As I show in some detail in my discussion of the postsocialist period, Father Vasilii’s address at the library’s anniversary celebration was but one salvo in a decade-long struggle for religious, political, and economic supremacy in and around post-Soviet Sepych. For the moment, however, I want to emphasize that by forging a historical narrative, a moralizing vision, and a brand of historical consciousness into a combined critique and exhortation, Father Vasilii joined a centuries-long string of powerful outsiders who had come to Sepych with the goal of remaking its people. Indeed, many such visitors had lectured or preached from precisely the spot on which Father Vasilii stood that day. For much of the Soviet period, Sepych’s House of Culture was home to Communist Party lectures and socialist holiday celebrations; before the revolution, the same building was a Russian Orthodox mission church built to proselytize Sepych’s recalcitrant Old Believers. Still other unfamiliar histories and moralizing discourses have been far less explicitly propounded than the Kormchaia Kniga or the Moral Code of the Builder of Communism. The capital markets of the late nineteenth and late twentieth centuries, for instance, and the informal sector of the rural Soviet economy were no less transformative for townspeople in Sepych for not always having clearly elaborated guidelines preached from the center of town.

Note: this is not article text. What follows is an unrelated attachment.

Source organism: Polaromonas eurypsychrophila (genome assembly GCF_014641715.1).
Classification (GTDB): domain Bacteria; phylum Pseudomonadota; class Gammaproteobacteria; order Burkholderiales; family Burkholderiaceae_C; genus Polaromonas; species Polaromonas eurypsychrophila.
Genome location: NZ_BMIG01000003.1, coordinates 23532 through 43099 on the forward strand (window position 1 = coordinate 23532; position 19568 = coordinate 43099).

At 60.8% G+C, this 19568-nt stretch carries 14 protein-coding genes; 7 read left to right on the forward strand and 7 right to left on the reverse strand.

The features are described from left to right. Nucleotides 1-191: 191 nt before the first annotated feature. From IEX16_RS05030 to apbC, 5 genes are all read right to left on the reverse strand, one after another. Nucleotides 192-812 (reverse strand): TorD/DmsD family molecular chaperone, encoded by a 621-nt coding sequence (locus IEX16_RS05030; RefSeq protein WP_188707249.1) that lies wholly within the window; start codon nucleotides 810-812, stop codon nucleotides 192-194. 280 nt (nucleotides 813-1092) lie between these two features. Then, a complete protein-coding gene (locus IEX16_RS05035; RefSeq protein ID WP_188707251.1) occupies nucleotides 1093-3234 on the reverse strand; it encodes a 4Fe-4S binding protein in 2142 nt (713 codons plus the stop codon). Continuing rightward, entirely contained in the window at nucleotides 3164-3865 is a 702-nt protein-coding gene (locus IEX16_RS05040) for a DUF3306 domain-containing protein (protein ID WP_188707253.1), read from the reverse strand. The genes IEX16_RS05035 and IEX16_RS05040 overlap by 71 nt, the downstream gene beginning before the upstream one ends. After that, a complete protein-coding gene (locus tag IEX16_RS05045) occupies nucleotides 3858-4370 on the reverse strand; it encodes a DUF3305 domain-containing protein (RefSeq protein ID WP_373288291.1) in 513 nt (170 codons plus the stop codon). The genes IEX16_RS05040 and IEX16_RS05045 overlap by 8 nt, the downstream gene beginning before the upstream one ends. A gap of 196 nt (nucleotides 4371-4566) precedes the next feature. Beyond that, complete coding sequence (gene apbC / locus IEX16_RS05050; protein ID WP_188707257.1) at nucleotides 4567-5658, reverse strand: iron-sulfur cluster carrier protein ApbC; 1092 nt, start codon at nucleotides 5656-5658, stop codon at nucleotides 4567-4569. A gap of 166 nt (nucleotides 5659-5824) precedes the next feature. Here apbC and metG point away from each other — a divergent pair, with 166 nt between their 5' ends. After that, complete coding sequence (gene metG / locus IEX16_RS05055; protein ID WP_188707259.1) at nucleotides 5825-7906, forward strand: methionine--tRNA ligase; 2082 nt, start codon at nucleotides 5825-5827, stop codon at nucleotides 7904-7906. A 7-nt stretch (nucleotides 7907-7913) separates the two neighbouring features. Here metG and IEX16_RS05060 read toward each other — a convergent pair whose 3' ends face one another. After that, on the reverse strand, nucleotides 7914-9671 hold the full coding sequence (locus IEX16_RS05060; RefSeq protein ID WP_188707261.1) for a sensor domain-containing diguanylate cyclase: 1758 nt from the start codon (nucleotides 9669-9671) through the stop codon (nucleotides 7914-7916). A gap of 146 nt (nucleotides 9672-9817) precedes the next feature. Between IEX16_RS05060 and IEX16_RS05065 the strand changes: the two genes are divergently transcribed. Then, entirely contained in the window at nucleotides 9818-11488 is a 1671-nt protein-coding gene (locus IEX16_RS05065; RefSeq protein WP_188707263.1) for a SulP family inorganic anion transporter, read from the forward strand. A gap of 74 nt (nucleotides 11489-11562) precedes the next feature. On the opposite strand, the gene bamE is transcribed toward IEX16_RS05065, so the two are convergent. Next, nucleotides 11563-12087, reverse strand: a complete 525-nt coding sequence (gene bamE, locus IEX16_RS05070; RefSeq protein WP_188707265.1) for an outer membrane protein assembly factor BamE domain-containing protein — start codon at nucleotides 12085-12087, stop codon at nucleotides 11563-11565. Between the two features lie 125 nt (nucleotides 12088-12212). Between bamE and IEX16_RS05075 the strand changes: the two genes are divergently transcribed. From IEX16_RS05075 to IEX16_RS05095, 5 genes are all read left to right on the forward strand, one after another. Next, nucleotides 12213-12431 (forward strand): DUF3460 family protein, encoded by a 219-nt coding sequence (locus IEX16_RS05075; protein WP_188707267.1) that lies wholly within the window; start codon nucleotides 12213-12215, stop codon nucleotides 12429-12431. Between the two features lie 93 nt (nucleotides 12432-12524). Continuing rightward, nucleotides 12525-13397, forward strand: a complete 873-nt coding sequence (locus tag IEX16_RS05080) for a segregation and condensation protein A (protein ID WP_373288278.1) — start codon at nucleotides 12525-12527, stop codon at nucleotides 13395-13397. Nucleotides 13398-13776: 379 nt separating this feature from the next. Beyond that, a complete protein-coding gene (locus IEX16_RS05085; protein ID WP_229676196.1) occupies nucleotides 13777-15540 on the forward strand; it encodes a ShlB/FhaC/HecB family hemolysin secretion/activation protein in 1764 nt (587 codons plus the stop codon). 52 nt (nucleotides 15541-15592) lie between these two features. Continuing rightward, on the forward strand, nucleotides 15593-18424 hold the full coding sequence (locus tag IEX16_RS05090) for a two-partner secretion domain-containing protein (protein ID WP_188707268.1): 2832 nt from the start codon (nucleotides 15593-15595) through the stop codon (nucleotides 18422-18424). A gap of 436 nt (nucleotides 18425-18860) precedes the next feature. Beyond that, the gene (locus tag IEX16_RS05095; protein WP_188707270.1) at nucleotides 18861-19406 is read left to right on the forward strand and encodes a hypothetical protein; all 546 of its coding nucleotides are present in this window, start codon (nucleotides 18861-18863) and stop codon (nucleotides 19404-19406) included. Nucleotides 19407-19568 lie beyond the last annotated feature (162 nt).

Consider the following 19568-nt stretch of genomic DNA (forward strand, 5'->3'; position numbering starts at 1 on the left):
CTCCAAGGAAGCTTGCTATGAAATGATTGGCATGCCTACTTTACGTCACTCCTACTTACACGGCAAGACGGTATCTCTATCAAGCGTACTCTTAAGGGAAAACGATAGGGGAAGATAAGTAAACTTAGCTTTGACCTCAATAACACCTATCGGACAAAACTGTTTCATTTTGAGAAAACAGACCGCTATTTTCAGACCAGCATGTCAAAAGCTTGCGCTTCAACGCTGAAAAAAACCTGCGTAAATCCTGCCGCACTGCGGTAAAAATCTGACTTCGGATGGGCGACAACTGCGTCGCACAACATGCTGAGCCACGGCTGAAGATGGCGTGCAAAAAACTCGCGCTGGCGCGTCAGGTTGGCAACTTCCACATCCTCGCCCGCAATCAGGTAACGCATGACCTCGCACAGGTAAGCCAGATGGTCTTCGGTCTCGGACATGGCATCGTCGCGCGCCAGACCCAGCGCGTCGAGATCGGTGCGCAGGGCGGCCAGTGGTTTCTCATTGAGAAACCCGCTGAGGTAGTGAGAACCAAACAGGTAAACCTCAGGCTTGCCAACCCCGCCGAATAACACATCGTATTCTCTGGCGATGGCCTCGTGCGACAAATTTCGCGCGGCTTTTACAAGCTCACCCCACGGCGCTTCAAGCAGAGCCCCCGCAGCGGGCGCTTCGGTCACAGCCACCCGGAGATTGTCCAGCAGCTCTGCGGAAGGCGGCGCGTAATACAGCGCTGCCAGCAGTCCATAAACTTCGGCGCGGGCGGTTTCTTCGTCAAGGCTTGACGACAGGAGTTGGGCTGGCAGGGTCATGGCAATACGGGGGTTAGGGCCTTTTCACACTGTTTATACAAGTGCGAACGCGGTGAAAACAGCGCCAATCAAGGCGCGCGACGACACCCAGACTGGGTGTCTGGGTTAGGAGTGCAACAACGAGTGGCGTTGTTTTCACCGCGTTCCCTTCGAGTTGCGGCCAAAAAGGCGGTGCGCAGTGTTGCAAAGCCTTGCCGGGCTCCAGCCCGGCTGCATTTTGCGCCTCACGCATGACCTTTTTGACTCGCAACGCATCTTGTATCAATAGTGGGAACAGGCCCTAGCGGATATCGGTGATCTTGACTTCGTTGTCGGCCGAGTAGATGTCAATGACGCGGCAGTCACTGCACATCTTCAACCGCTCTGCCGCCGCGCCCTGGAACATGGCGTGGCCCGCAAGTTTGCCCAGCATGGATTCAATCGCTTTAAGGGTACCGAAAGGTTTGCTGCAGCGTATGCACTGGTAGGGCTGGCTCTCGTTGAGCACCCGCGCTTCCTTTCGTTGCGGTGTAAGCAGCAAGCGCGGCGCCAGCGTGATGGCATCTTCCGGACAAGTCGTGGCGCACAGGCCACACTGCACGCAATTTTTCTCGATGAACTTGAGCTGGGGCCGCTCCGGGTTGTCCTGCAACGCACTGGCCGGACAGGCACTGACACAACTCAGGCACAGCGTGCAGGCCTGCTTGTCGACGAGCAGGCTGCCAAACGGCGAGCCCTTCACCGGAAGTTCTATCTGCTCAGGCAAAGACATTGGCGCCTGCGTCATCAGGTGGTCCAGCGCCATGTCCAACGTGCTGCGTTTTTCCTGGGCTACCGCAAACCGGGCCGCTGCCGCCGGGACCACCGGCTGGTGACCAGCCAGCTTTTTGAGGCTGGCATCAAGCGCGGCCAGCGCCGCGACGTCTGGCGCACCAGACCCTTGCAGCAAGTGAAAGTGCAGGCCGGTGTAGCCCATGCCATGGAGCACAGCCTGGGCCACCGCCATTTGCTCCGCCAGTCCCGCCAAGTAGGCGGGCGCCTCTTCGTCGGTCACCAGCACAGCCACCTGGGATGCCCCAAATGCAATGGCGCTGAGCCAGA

The chapters that follow explore the ways in which residents of Sepych have encountered histories and moralizing discourses that were, like those so forcefully set out by Father Vasilii in the club, unfamiliar to them–at least initially and at least to some degree. These encounters have usually featured multiple, often conflicting, views about the very categories through which everyday interactions can be comprehended, reproduced, and potentially transformed: proper and improper, insider and outsider, past and present. At stake, again and again, have been the kinds of people the residents of Sepych should and could be. What relationships should they have to one another? To themselves? To larger institutions such as markets and states? To inhabitants of another, invisible world? A cacophony of shifting answers to these questions will emerge over the long view I adopt. And yet, cacophony notwithstanding, generations of townspeople in Sepych have oriented themselves with remarkable frequency by elements of what I will suggest is an “ethical repertoire”–a protean set of sensibilities, dispositions, and expectations often overlooked or grasped only fleetingly and obliquely by outsiders.